The political economy and governance of rural electrification(with Eric Hsu, Edward Miguel, and Catherine Wolfram) Although governments in low-income countries frequently outsource public good provision to the private sector, the political economy and governance issues in this sphere remain poorly understood. We study outsourced public good provision by a low-capacity state in the context of Kenya’s national Last Mile Connectivity Project, which aims to provide universal household electricity access by 2020 using World Bank and African Development Bank funding. We collect rich administrative and spatial planning data on the construction process across hundreds of projects, and complement this with novel field engineering assessments and household surveys to study the channels affecting leakage and technical construction of a nationwide infrastructure project. (This study is registered in the AEA RCT Registry, ID AEARCTR-0002389)
The economics of long-term grid reliability (with Catherine Wolfram and Steve Puller). Energy Institute at Haas Blog (co-authored with Catherine Wolfram), February 2019. In urban areas of Ghana, more than 90% of households are already connected to the electric grid. In these settings, the primary issue is the reliability of the grid rather than the lack of access to electricity. Since 2012, persistent power failures in Ghana have negatively affected its economy and given rise to the term “Dumsor,” meaning “lights off-on” in the local Akan language. According to the 2013 World Bank Enterprise Surveys, 61.2% of firms in Ghana see electricity reliability as a major constraint, with firms reporting an average of over 700 hours of outages annually, compared to 1.5 hours for firms in the U.S. We deploy the GridWatch technology and exploit experimental and quasi-random variation in power quality across Accra to understand the costs, benefits, and socio-economic impacts of power quality improvements.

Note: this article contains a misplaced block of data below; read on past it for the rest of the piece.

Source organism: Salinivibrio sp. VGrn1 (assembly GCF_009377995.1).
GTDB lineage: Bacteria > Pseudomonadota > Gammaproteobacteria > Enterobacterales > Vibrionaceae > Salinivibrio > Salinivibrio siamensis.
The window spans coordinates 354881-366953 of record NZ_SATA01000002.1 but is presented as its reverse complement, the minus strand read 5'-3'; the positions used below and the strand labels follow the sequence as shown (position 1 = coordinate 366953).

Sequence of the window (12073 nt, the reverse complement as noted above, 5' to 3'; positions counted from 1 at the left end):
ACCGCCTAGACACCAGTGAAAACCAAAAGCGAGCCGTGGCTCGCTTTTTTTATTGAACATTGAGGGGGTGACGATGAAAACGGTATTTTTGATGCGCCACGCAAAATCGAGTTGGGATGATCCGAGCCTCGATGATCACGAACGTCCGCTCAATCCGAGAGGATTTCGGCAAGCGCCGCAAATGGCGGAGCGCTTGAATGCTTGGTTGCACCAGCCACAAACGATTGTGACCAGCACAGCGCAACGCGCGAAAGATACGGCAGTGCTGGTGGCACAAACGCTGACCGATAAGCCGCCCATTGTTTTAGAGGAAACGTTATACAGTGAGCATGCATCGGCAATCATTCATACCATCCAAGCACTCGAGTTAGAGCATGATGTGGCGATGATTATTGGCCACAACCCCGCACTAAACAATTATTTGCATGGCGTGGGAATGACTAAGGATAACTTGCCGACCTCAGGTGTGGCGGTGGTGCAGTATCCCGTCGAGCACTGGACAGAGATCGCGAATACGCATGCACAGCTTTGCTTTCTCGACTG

Political incentives and public goods provision in Kenya: Evidence from the electrification of rural community facilities(with Kenneth Lee and Michael Walker). We study how political incentives affect the allocation of government funds to community facilities in rural Kenya. The government officials that are responsible for allocating resources across public facilities often face personal political incentives such as election pressures, causing realized allocations to differ from what would have been optimal to achieve poverty reduction. In rural Kenya, where some counties have an average per capita GDP of only $282, the proper funding and functioning of public facilities such as schools, health centers, and central markets are crucial for achieving poverty alleviation. Members of parliament may overweight allocation of funds towards areas where they are politically either particularly weak (for example to win votes in an upcoming election) or strong (for example to reward constituents that voted for them in a recent election), rather than allocate funding for public facilities where it is needed most. We study the electrification of 3,202 public facilities, including markets, schools, health centers, and water points, by the Rural Electrification Authority in 162 nationally representative constituencies in Kenya, between 2008-2013 to answer this question.